The reason your homeless program failed

A man stumbled up to me in the shelter.  He had had a few drinks.  Less than 10.  More than 1.

“Is the Governor coming for dinner?” he asked.

A little puzzled, I said, “No.  Why?”

“Because,” he continued, “that meal looks like something the governor would eat.”

He wasn’t wrong.

Dinner that night in the shelter was:

  • Suckling pig (it even had the apple in its mouth like in the movies!).
  • Filet Mignon.
  • Baby carrots in butter and brown sugar.
  • A fancy salad (the kind that looks like dandelion greens).

The man who wanted to dine with the Governor was first in line. He fit every stereotype of homelessness:

  • He struggled with alcoholism and severe mental health issues.
  • His beard was long and unkempt. 
  • His clothing smelled of stale urine and fresh body odor.

He was what the U.S. Government would call “Chronically Homeless.”

Not All Homelessness is the Same

There are three basic types of homelessness:

  • Short-Term – Individuals experiencing short-term homelessness aren’t homeless for very long.  At the shelter where I work, 50% of the people that come to our shelter are out again within 2 weeks.  They typically have no major issues (mental health, substance abuse, etc. ) Some sort of financial crisis bumped them out of housing, and they scramble quickly to get back.

  • Medium-Term – Individuals experiencing medium-term homelessness are homeless for up to one year.  This subgroup typically has one—but only one—major issue (e.g. mental illness, substance abuse, health problems, legal problems, etc.).  It takes about a year to work through a major life challenge.  This is about 40% of the residents at our shelter.

  • Chronic – Individuals experiencing chronic homelessness are homeless for more than one year (and oftentimes much more).  This subgroup has multiple major issues (e.g. mental illness AND substance abuse AND health problems AND legal problems, etc.).  It can take years (or forever) to work through multiple serious life challenges.  This is about 10% of the residents at our shelter in a given year.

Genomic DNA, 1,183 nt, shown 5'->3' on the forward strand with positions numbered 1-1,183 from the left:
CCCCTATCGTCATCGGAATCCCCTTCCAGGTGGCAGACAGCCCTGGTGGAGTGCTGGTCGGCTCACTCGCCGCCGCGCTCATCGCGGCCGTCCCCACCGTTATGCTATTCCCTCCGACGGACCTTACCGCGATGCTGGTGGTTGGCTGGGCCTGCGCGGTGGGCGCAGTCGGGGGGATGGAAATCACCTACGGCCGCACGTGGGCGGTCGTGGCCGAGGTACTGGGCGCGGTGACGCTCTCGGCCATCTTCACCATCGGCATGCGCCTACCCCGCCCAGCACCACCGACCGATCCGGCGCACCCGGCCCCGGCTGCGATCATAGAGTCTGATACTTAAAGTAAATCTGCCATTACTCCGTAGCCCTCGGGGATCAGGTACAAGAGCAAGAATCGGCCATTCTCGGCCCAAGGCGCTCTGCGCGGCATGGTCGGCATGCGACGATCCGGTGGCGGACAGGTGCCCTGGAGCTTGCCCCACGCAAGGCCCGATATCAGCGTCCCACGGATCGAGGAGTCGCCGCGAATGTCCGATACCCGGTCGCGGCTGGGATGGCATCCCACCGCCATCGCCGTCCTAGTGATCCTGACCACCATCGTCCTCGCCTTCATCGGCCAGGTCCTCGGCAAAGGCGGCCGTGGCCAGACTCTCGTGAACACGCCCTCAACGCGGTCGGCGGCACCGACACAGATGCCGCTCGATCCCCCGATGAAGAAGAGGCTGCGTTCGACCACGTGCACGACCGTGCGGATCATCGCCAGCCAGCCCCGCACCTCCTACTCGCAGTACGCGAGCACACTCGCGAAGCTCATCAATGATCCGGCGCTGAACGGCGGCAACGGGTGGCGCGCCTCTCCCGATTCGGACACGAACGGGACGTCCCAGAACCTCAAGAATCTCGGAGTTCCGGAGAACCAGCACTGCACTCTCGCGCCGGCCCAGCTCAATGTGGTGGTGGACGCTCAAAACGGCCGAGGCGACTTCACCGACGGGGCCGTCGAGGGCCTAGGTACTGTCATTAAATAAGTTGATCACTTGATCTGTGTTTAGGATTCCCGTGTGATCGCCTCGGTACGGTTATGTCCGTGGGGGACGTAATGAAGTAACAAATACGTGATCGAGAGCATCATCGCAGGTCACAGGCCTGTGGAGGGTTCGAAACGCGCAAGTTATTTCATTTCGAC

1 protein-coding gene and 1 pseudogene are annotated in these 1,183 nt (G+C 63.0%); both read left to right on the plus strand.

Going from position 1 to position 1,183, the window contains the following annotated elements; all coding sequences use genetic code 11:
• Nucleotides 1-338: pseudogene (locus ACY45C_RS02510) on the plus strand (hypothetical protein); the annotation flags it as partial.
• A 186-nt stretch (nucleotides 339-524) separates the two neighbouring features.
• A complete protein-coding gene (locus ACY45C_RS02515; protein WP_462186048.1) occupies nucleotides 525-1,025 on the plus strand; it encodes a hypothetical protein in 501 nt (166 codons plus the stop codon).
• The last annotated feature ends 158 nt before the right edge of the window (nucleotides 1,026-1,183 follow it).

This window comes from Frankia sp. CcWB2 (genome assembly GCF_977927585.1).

There is No “One Size Fits All” Solution to Homelessness

If you serve individuals experiencing homelessness, you need to understand the different types of homelessness.  You serve each group differently:

  • Short-Term – This group doesn’t need much.  They need a few nights of shelter and a little rental assistance money to help them get back on their feet again.

  • Medium-Term – This group needs intensive services to help them get back on their feet again.  They need counseling and financial literacy classes and job-training.  With enough help, they can rebuild their lives and get back on their feet again.

  • Chronic – This group needs “permanent supportive housing” (a fully-paid apartment and a case manager who visits the apartment for the rest of their lives).  Many individuals in this group will never live independently again.  They need intensive (and expensive) services.

We get into trouble when we offer the right type of service to the wrong type of people.

For example:

  • A nonprofit tries to provide intensive job training to short-term homeless.  No one shows up, though, because they already have jobs.

  • A library offers an “Introduction to Coding” workshop for chronically homeless patrons.   The patrons spend the hour asking how to use Google, because they have too many other barriers to learn coding.

If you want to serve your homeless neighbors, you have to choose a sub-segment of the homeless population.  Focus on their needs.



P.S. To learn more about the three types of homelessness, scroll up to watch the short clip from our core training.

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